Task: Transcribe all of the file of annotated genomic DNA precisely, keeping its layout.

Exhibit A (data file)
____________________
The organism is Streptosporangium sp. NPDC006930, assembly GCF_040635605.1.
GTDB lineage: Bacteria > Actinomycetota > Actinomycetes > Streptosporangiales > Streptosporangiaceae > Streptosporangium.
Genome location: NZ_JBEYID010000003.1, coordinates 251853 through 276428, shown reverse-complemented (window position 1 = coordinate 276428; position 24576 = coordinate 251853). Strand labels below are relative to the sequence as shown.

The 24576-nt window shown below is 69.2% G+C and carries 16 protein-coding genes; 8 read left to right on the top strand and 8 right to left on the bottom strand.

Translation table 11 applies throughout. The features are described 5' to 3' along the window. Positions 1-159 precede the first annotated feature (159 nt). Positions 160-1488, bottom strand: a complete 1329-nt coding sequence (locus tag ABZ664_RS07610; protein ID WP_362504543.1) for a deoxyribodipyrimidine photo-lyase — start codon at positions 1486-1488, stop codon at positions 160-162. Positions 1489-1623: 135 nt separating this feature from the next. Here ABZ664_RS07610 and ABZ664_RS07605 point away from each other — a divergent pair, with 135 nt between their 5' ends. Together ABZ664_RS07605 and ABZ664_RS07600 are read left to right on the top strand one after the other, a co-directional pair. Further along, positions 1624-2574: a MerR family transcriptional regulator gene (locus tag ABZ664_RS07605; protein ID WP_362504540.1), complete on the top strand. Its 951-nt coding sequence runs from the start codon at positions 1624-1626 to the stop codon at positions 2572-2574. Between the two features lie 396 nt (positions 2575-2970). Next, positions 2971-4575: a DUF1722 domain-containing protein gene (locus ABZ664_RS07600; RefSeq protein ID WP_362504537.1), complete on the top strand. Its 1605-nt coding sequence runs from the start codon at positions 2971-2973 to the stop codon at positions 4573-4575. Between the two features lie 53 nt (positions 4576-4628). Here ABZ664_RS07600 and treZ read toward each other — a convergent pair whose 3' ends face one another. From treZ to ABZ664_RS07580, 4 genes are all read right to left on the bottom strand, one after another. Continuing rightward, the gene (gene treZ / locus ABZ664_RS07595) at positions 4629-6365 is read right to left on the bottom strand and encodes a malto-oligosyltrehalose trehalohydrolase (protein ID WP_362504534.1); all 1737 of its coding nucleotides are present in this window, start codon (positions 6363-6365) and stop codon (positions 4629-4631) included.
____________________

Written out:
The organism is Streptosporangium sp. NPDC006930, assembly GCF_040635605.1.
GTDB lineage: Bacteria > Actinomycetota > Actinomycetes > Streptosporangiales > Streptosporangiaceae > Streptosporangium.
Genome location: NZ_JBEYID010000003.1, coordinates 251853 through 276428, shown reverse-complemented (window position 1 = coordinate 276428; position 24576 = coordinate 251853). Strand labels below are relative to the sequence as shown.

The 24576-nt window shown below is 69.2% G+C and carries 16 protein-coding genes; 8 read left to right on the top strand and 8 right to left on the bottom strand.

Translation table 11 applies throughout. The features are described 5' to 3' along the window. Positions 1-159 precede the first annotated feature (159 nt). Positions 160-1488, bottom strand: a complete 1329-nt coding sequence (locus tag ABZ664_RS07610; protein ID WP_362504543.1) for a deoxyribodipyrimidine photo-lyase — start codon at positions 1486-1488, stop codon at positions 160-162. Positions 1489-1623: 135 nt separating this feature from the next. Here ABZ664_RS07610 and ABZ664_RS07605 point away from each other — a divergent pair, with 135 nt between their 5' ends. Together ABZ664_RS07605 and ABZ664_RS07600 are read left to right on the top strand one after the other, a co-directional pair. Further along, positions 1624-2574: a MerR family transcriptional regulator gene (locus tag ABZ664_RS07605; protein ID WP_362504540.1), complete on the top strand. Its 951-nt coding sequence runs from the start codon at positions 1624-1626 to the stop codon at positions 2572-2574. Between the two features lie 396 nt (positions 2575-2970). Next, positions 2971-4575: a DUF1722 domain-containing protein gene (locus ABZ664_RS07600; RefSeq protein ID WP_362504537.1), complete on the top strand. Its 1605-nt coding sequence runs from the start codon at positions 2971-2973 to the stop codon at positions 4573-4575. Between the two features lie 53 nt (positions 4576-4628). Here ABZ664_RS07600 and treZ read toward each other — a convergent pair whose 3' ends face one another. From treZ to ABZ664_RS07580, 4 genes are all read right to left on the bottom strand, one after another. Continuing rightward, the gene (gene treZ / locus ABZ664_RS07595) at positions 4629-6365 is read right to left on the bottom strand and encodes a malto-oligosyltrehalose trehalohydrolase (protein ID WP_362504534.1); all 1737 of its coding nucleotides are present in this window, start codon (positions 6363-6365) and stop codon (positions 4629-4631) included.